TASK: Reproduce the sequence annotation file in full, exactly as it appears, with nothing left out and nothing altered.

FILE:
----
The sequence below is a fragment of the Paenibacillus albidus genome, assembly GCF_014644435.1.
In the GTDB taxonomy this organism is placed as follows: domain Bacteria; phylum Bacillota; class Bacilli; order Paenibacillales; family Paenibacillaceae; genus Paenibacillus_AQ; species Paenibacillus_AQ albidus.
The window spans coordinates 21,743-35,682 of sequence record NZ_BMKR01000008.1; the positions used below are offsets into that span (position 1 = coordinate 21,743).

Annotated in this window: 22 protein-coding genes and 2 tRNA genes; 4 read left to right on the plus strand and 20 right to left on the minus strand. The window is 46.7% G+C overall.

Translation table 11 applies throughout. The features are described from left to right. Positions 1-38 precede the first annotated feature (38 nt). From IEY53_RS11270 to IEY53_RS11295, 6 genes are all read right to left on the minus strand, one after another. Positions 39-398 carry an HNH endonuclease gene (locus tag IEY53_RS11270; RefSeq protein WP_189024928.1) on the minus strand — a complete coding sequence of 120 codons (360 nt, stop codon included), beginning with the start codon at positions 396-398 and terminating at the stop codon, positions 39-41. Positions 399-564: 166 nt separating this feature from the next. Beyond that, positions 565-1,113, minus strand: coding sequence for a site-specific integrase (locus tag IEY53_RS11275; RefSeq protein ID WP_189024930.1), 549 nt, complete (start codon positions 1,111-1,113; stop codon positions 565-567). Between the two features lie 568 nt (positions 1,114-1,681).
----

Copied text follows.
The sequence below is a fragment of the Paenibacillus albidus genome, assembly GCF_014644435.1.
In the GTDB taxonomy this organism is placed as follows: domain Bacteria; phylum Bacillota; class Bacilli; order Paenibacillales; family Paenibacillaceae; genus Paenibacillus_AQ; species Paenibacillus_AQ albidus.
The window spans coordinates 21,743-35,682 of sequence record NZ_BMKR01000008.1; the positions used below are offsets into that span (position 1 = coordinate 21,743).

Annotated in this window: 22 protein-coding genes and 2 tRNA genes; 4 read left to right on the plus strand and 20 right to left on the minus strand. The window is 46.7% G+C overall.

Translation table 11 applies throughout. The features are described from left to right. Positions 1-38 precede the first annotated feature (38 nt). From IEY53_RS11270 to IEY53_RS11295, 6 genes are all read right to left on the minus strand, one after another. Positions 39-398 carry an HNH endonuclease gene (locus tag IEY53_RS11270; RefSeq protein WP_189024928.1) on the minus strand — a complete coding sequence of 120 codons (360 nt, stop codon included), beginning with the start codon at positions 396-398 and terminating at the stop codon, positions 39-41. Positions 399-564: 166 nt separating this feature from the next. Beyond that, positions 565-1,113, minus strand: coding sequence for a site-specific integrase (locus tag IEY53_RS11275; RefSeq protein ID WP_189024930.1), 549 nt, complete (start codon positions 1,111-1,113; stop codon positions 565-567). Between the two features lie 568 nt (positions 1,114-1,681).